Contact

Ann Spurlock, Composition Director

Ms. Ann Spurlock
Director of the Composition Program

206 Howell Hall

email

Faculty

Composition Class Descriptions

 

The Composition Program

  • Overview
  • Placement
  • Textbooks
  • Resources
  • About the Composition Program
Composition Instructors at the Annual Fall Workshop

The offerings in English Composition are designed to meet the general requirements of the various academic programs at this university and comparable institutions. It is advantageous to students to complete these classes during the freshman or, if necessary, sophomore year.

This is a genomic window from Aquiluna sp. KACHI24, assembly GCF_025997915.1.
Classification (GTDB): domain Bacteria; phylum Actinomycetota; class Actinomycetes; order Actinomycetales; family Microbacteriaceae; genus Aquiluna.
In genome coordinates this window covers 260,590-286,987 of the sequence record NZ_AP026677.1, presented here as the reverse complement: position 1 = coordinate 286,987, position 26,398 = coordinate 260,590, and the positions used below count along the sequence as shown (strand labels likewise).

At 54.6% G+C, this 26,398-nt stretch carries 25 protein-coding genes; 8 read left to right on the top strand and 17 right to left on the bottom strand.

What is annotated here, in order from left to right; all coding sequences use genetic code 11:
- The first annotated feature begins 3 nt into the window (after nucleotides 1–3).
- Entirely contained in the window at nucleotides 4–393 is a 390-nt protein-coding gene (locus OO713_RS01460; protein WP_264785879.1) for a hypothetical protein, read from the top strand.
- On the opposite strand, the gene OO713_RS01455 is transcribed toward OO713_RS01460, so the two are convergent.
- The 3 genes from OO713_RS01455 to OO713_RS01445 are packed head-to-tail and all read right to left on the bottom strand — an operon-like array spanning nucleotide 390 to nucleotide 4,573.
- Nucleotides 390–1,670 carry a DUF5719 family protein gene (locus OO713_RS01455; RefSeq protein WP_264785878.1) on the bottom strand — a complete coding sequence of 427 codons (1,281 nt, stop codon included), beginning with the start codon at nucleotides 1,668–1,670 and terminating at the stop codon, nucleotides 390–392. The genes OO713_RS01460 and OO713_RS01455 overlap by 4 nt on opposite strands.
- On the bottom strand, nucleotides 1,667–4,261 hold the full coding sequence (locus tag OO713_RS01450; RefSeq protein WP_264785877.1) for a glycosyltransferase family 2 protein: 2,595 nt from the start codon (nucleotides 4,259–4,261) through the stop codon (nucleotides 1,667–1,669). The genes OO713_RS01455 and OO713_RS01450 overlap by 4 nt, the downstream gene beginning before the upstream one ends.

Many of these classes are taught by Graduate Assistants under the supervision of program director Ann Spurlock. Others sections may be taught by instructors or lecturers, or members of the graduate faculty, with Honors sections taught exclusively by members of the graduate faculty.

Placement

All students enrolling in English Composition classes must meet certain requirements in order to be placed at the appropriate course level.  A student's placement is based on the English score of the ACT exam or, alternatively, on the SAT exam.

English ACT Score

English SAT Score

Course Eligibility

under 17

under 440

English 0103 (Basic English). Students scoring 17 or 18 on the ACT or 440 or 450 on the SAT are also urged to consider taking Basic English before taking Composition I.

17 or above

440 or above

English 1103 (Composition I): the first semester of the two semester composition requirement that must be fulfilled by all students.

28 or above

650 or above